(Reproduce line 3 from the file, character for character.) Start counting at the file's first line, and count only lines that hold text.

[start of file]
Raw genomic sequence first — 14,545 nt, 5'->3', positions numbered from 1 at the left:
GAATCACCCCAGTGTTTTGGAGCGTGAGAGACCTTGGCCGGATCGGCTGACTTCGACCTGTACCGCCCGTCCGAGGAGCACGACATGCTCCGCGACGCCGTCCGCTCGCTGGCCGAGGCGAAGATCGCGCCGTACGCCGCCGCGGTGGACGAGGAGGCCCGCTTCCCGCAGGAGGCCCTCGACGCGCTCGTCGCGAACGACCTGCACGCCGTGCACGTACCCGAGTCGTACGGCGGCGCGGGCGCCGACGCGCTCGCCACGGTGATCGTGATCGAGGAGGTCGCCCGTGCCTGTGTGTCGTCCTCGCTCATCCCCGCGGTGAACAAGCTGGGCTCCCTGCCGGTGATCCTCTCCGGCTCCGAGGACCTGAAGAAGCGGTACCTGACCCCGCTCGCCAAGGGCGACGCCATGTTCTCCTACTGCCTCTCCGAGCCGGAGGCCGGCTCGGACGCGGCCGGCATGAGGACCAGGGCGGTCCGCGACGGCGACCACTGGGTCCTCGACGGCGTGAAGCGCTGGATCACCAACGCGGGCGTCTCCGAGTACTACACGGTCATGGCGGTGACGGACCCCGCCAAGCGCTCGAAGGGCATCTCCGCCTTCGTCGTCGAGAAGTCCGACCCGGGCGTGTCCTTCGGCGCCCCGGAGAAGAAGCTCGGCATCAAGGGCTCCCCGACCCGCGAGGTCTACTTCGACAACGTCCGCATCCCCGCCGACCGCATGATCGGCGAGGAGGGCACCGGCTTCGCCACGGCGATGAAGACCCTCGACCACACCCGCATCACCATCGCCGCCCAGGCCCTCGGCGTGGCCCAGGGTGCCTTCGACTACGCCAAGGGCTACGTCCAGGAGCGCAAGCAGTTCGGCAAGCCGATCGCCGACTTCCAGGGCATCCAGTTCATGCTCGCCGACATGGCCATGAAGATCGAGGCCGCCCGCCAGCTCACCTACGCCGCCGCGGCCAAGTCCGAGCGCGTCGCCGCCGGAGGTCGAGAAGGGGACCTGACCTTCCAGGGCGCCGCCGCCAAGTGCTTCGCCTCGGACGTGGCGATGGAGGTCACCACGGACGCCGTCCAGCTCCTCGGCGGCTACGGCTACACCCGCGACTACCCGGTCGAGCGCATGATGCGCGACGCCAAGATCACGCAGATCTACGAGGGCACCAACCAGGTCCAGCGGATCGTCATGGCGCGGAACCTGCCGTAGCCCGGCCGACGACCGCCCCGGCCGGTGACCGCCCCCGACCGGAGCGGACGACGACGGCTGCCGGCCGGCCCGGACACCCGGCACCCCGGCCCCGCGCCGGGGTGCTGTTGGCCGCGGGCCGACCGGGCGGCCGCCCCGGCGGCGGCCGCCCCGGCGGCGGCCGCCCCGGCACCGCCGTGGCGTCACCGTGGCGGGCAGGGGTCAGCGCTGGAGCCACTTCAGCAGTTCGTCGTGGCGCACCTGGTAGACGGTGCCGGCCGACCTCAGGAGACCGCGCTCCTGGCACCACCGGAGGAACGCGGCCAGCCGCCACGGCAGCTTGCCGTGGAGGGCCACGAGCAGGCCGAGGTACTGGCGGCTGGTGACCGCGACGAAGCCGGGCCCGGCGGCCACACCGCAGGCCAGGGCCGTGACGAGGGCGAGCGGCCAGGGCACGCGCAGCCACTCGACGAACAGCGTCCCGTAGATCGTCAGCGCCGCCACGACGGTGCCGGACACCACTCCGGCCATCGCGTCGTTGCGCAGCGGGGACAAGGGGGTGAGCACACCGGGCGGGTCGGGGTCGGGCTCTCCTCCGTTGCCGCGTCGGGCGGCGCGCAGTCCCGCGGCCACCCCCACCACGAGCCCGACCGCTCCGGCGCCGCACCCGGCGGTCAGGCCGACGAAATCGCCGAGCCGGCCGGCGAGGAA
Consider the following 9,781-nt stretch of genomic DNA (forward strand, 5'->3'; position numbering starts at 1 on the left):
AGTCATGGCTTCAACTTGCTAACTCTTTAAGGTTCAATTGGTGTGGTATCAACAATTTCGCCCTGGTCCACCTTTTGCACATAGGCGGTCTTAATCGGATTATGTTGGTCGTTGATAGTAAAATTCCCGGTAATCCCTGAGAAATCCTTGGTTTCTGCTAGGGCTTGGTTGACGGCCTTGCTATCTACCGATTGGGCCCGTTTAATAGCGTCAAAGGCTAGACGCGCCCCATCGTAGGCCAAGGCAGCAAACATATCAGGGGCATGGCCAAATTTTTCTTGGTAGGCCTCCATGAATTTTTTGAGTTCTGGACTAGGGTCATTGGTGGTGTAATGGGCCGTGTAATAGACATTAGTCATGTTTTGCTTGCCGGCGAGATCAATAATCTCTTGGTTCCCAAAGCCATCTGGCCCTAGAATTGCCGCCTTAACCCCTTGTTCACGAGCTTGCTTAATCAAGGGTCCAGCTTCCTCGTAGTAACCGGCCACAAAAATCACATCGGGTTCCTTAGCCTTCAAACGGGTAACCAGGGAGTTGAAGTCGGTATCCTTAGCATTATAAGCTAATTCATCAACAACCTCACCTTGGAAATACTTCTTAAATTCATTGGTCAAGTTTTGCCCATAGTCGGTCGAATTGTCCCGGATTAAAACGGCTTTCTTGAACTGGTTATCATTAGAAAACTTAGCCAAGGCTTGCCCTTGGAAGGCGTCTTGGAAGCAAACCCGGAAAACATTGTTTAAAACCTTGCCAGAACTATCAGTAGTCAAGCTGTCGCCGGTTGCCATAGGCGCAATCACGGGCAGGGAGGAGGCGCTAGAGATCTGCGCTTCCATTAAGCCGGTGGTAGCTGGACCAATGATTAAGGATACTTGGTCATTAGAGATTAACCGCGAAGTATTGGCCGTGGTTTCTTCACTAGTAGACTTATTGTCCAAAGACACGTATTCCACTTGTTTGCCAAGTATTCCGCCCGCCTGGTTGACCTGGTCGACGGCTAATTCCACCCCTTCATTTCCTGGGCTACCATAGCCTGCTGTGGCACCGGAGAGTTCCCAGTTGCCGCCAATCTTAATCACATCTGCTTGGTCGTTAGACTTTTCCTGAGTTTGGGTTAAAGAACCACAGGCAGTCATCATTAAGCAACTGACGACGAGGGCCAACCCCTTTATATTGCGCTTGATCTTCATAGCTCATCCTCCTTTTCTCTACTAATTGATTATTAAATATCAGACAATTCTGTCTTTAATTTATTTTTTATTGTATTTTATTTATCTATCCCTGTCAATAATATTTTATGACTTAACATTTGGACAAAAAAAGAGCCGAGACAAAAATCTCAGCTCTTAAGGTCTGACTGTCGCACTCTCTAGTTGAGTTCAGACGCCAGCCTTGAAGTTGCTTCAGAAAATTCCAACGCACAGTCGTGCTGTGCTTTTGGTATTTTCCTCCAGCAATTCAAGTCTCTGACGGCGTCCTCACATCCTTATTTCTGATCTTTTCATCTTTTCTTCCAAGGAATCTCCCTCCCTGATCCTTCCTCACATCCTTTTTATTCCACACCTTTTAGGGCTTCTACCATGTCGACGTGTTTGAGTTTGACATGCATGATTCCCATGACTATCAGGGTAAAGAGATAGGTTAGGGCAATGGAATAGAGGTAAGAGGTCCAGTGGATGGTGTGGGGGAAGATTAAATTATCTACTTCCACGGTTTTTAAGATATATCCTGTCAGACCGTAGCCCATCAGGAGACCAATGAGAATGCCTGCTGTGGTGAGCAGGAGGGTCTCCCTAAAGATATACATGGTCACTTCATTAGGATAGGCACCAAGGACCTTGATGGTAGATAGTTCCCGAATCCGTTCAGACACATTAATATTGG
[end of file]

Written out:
Consider the following 9,781-nt stretch of genomic DNA (forward strand, 5'->3'; position numbering starts at 1 on the left):